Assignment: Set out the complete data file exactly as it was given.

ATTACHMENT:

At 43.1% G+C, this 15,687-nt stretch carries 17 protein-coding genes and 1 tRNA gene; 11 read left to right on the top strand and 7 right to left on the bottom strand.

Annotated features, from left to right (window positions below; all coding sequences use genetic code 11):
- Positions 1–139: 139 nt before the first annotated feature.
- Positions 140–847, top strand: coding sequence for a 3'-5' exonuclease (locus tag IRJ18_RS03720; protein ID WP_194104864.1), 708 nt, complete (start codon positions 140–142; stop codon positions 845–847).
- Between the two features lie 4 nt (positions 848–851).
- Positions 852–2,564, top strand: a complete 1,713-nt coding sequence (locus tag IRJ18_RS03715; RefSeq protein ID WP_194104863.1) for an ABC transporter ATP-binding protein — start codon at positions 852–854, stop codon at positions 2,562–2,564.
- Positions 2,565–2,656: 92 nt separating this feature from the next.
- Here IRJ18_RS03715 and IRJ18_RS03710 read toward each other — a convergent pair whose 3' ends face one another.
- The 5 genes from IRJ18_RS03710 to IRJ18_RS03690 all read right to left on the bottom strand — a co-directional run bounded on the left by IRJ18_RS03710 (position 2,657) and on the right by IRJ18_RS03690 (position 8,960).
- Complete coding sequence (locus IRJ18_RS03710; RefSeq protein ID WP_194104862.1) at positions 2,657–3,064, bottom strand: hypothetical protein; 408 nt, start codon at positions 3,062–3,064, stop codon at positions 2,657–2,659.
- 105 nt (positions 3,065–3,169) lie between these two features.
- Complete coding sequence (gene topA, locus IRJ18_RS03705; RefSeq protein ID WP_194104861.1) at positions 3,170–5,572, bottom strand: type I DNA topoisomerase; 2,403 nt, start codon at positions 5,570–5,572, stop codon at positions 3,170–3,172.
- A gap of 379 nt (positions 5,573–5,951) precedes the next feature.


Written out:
At 43.1% G+C, this 15,687-nt stretch carries 17 protein-coding genes and 1 tRNA gene; 11 read left to right on the top strand and 7 right to left on the bottom strand.

Annotated features, from left to right (window positions below; all coding sequences use genetic code 11):
- Positions 1–139: 139 nt before the first annotated feature.
- Positions 140–847, top strand: coding sequence for a 3'-5' exonuclease (locus tag IRJ18_RS03720; protein ID WP_194104864.1), 708 nt, complete (start codon positions 140–142; stop codon positions 845–847).
- Between the two features lie 4 nt (positions 848–851).
- Positions 852–2,564, top strand: a complete 1,713-nt coding sequence (locus tag IRJ18_RS03715; RefSeq protein ID WP_194104863.1) for an ABC transporter ATP-binding protein — start codon at positions 852–854, stop codon at positions 2,562–2,564.
- Positions 2,565–2,656: 92 nt separating this feature from the next.
- Here IRJ18_RS03715 and IRJ18_RS03710 read toward each other — a convergent pair whose 3' ends face one another.
- The 5 genes from IRJ18_RS03710 to IRJ18_RS03690 all read right to left on the bottom strand — a co-directional run bounded on the left by IRJ18_RS03710 (position 2,657) and on the right by IRJ18_RS03690 (position 8,960).
- Complete coding sequence (locus IRJ18_RS03710; RefSeq protein ID WP_194104862.1) at positions 2,657–3,064, bottom strand: hypothetical protein; 408 nt, start codon at positions 3,062–3,064, stop codon at positions 2,657–2,659.
- 105 nt (positions 3,065–3,169) lie between these two features.
- Complete coding sequence (gene topA, locus IRJ18_RS03705; RefSeq protein ID WP_194104861.1) at positions 3,170–5,572, bottom strand: type I DNA topoisomerase; 2,403 nt, start codon at positions 5,570–5,572, stop codon at positions 3,170–3,172.
- A gap of 379 nt (positions 5,573–5,951) precedes the next feature.